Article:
Efficacy and pharmacokinetic/pharmacodynamic evaluation of the Aurora kinase A inhibitor MLN8237 against preclinical models of pediatric cancer

Hernan Carol, Ingrid Boehm, C. Patrick Reynolds, Min H. Kang, John M. Maris, Christopher L. Morton, Richard Gorlick, E. Anders Kolb, Stephen T. Keir, Jianrong Wu, Amy E. Wozniak, Yu Yang, Mark Manfredi, Jeffrey Ecsedy, Jianmin Wang, Geoffrey Neale, Peter J. Houghton, Malcolm A. Smith, Richard B. Lock

Research output: Contribution to journalArticlepeer-review

78 Scopus citations


Purpose: To gain a greater understanding of the potential of the Aurora kinase A inhibitor MLN8237 in the treatment of pediatric malignancies. Methods: The activity of MLN8237 was evaluated against 28 neuroblastoma and Ewing sarcoma cell lines, and its in vivo efficacy was studied over a range of doses against 12 pediatric tumor xenograft models. Pharmacokinetic, pharmacodynamic, and genomic studies were undertaken. Results: In vitro neuroblastoma cell lines were generally more sensitive to MLN8237 than Ewing sarcoma lines. MLN8237 demonstrated significant activity in vivo against solid tumor models at the maximum tolerated dose (MTD); however, only 2 of 6 neuroblastoma models had objective responses at 0.25MTD. In contrast, MLN8237 induced objective responses at its MTD and at 0.5MTD in three ALL models and in two out of three at 0.25MTD. Pharmacokinetic studies at 0.5MTD demonstrated a T max of 0.5 h, C max of 24.8 μM, AUC (0-24) of 60.3 μM h, and 12 h trough level of 1.2 μM. Mitotic indices increased 6-12 h after MLN8237 administration. AURKA copy number variation was frequent in xenografts, and expression was highly correlated with copy number. Conclusions: Objective responses were more frequent in tumors with decreased AURKA copy number (5/8) compared to those with increased gene copy number (2/14). This report confirms the significant activity against both solid tumor and ALL xenografts at the MTD, with a steep dose response. These data support clinical development of MLN8237 in childhood cancer. Because of the steep dose-response relationship, such studies should target achieving trough levels of 1 μM or higher for sustained periods of treatment.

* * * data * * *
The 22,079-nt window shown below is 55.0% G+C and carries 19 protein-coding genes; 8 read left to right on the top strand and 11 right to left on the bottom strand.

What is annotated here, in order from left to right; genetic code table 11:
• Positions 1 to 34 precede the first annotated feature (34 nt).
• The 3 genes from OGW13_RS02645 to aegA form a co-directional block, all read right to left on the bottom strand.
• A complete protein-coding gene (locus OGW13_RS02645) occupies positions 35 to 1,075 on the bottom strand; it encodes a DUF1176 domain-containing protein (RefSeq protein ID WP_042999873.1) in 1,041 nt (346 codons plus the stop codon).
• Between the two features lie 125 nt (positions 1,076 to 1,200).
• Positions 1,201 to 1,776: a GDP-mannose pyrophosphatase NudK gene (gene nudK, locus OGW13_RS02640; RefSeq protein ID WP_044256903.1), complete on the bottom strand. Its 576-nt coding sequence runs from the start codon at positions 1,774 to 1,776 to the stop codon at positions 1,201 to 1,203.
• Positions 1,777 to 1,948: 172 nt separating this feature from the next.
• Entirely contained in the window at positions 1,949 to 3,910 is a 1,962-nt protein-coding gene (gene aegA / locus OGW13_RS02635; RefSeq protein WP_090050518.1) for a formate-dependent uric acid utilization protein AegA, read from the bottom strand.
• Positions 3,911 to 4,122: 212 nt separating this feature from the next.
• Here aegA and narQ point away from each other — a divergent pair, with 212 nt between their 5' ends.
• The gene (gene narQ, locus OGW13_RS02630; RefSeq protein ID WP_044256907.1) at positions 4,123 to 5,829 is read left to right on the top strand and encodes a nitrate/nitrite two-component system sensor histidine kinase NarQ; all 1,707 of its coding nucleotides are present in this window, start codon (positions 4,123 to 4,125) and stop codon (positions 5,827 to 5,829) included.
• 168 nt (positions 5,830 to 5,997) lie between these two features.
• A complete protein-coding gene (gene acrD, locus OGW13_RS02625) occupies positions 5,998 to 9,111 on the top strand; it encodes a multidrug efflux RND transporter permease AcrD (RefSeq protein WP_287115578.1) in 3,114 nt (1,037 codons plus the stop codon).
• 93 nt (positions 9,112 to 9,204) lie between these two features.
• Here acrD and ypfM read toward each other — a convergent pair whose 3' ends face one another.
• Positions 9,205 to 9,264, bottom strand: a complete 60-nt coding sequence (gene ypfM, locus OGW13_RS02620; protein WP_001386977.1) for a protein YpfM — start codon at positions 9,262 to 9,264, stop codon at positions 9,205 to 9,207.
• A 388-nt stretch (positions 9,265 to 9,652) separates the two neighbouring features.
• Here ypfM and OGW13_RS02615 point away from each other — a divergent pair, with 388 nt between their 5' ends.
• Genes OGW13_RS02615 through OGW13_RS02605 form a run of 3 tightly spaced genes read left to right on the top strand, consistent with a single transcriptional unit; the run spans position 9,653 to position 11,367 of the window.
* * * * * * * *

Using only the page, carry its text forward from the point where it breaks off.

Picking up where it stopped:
Original languageEnglish
Pages (from-to)1291-1304
Number of pages14
JournalCancer Chemotherapy and Pharmacology
Issue number5
StatePublished - Nov 2011

Bibliographical note

Funding Information:
Acknowledgments This work was supported by NO1-CM-42216, NO1-CM91001-03, CA21765, and CA108786 from the National Cancer Institute and used MLN8237 supplied by Millennium Pharmaceuticals, Inc. Sherry Ansher, Catherine A. Billups, Joshua Courtright, Mila Dolotin, Edward Favours, Henry S. Friedman, Debbie Payne-Turner, Charles Stopford, Chandra Tucker, Joe Zeid-ner, Ellen Zhang, and Jian Zhang contributed to this work in addition to the authors. Children’s Cancer Institute Australia for Medical Research is affiliated with the University of New South Wales and Sydney Children’s Hospital.


  • Developmental therapeutics
  • MLN8237
  • Pediatric cancer
  • Preclinical testing

ASJC Scopus subject areas

  • Oncology
  • Toxicology
  • Pharmacology
  • Cancer Research
  • Pharmacology (medical)


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